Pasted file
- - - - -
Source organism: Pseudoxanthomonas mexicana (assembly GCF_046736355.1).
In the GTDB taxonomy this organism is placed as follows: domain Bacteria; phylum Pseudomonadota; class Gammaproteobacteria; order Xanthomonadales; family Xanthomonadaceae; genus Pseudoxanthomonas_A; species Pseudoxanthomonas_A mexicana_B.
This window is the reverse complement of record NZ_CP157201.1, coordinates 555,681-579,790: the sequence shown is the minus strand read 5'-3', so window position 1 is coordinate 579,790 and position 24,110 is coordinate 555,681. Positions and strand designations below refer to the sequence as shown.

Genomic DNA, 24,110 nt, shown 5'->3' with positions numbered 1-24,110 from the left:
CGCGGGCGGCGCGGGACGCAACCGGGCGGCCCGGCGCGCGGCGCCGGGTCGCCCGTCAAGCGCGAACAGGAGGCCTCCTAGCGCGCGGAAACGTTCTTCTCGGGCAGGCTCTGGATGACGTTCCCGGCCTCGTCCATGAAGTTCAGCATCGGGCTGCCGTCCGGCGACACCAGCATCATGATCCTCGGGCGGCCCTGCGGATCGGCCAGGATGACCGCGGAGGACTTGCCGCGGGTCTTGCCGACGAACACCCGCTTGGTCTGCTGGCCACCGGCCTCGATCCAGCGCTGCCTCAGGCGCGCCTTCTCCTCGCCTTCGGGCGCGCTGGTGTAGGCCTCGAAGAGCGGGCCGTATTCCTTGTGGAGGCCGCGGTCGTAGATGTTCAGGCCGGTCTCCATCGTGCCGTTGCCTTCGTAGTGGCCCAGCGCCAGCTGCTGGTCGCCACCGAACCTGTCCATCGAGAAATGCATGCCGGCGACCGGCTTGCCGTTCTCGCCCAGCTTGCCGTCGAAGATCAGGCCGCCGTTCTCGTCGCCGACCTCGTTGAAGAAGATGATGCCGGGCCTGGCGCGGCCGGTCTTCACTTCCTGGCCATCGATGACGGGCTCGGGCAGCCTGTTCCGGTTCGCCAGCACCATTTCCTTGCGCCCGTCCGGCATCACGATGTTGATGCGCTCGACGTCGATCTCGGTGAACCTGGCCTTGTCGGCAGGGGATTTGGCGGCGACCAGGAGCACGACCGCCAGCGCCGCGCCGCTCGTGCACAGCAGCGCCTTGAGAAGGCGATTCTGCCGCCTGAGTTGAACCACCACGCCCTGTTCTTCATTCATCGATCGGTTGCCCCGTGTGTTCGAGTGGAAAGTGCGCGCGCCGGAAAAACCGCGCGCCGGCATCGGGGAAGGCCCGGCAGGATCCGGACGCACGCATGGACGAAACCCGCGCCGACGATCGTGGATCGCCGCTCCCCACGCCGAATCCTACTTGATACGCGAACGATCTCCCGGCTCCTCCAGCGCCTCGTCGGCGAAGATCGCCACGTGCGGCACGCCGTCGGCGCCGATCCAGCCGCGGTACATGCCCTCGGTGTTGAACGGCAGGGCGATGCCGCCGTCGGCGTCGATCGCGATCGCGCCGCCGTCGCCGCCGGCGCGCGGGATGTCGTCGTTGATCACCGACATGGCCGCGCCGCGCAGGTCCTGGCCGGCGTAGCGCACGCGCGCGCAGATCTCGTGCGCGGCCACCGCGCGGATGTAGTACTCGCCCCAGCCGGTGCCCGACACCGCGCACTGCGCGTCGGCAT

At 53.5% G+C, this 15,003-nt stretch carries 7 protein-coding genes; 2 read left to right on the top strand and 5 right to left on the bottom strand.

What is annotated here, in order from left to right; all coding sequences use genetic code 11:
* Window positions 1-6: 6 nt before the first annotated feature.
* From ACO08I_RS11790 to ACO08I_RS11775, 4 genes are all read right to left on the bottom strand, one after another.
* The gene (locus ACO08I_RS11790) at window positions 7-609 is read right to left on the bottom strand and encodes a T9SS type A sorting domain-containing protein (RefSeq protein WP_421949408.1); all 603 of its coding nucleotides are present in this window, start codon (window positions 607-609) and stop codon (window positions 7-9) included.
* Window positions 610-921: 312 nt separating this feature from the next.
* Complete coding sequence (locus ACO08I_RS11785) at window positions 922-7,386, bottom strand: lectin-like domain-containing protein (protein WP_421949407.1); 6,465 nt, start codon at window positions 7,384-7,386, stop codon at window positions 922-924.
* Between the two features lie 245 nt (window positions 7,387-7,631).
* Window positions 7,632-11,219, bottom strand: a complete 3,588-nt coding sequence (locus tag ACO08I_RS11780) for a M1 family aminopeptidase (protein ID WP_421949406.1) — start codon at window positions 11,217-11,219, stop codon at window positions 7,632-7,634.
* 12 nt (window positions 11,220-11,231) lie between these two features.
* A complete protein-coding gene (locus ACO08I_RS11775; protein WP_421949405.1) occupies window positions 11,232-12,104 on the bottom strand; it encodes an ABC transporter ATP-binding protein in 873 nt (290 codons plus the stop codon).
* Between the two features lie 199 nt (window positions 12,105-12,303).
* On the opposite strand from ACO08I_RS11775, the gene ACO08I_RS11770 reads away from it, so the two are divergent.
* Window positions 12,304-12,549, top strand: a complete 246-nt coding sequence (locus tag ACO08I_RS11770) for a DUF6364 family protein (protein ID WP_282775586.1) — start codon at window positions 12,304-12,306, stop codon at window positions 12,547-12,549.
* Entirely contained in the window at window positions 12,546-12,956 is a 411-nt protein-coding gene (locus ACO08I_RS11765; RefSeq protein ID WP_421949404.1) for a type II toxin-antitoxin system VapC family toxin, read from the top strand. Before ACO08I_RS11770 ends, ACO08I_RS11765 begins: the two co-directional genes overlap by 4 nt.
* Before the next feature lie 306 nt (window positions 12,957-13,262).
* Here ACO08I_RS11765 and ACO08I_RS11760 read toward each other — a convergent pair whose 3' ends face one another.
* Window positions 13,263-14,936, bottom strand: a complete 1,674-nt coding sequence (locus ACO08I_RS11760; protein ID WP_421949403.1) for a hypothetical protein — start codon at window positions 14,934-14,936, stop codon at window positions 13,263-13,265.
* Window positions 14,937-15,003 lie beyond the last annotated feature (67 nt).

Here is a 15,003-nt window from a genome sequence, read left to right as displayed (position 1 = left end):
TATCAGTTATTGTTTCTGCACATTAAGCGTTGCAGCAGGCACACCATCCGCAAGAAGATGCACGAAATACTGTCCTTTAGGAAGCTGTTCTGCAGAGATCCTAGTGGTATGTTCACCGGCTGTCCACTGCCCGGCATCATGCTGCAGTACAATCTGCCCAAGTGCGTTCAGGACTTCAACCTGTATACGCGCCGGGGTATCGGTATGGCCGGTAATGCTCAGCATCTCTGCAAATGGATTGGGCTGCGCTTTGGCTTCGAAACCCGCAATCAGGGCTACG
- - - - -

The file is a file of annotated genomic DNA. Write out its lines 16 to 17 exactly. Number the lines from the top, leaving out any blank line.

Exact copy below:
* A complete protein-coding gene (locus ACO08I_RS11775; protein WP_421949405.1) occupies window positions 11,232-12,104 on the bottom strand; it encodes an ABC transporter ATP-binding protein in 873 nt (290 codons plus the stop codon).
* Between the two features lie 199 nt (window positions 12,105-12,303).